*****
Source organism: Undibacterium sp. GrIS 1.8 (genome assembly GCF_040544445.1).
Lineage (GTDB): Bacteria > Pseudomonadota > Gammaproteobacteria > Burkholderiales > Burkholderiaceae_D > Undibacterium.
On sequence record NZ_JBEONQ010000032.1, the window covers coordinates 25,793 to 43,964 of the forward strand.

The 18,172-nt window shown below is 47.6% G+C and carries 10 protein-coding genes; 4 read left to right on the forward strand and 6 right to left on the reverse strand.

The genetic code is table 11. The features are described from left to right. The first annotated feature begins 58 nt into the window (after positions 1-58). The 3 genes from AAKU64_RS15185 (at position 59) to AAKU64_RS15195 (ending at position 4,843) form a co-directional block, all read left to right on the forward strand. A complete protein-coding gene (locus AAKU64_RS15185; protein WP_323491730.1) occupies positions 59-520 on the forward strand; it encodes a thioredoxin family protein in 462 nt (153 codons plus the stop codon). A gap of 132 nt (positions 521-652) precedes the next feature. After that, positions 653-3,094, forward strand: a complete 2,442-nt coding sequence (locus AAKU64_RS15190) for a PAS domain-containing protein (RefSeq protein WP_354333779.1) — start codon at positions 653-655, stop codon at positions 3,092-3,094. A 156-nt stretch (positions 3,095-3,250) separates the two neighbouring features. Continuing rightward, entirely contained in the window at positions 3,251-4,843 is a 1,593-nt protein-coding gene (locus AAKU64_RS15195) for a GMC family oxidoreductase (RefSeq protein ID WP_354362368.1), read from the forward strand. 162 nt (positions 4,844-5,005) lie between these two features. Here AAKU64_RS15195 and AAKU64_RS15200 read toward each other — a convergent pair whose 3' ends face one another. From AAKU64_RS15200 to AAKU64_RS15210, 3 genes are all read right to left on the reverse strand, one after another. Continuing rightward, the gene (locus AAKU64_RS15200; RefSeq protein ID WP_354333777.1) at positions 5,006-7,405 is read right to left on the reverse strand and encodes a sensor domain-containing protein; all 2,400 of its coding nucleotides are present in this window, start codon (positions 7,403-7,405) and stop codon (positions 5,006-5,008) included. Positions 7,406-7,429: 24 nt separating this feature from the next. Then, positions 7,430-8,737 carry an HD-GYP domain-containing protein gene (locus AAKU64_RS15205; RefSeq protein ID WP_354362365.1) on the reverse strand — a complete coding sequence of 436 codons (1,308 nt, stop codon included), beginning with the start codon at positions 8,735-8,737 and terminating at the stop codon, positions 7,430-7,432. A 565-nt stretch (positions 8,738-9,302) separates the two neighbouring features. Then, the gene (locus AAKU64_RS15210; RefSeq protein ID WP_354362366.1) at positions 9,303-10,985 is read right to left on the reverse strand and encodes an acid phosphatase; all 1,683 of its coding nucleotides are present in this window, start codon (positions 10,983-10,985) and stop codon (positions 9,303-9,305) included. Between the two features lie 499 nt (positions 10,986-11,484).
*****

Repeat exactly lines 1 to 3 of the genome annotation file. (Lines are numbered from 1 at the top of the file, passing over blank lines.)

Source organism: Undibacterium sp. GrIS 1.8 (genome assembly GCF_040544445.1).
Lineage (GTDB): Bacteria > Pseudomonadota > Gammaproteobacteria > Burkholderiales > Burkholderiaceae_D > Undibacterium.
On sequence record NZ_JBEONQ010000032.1, the window covers coordinates 25,793 to 43,964 of the forward strand.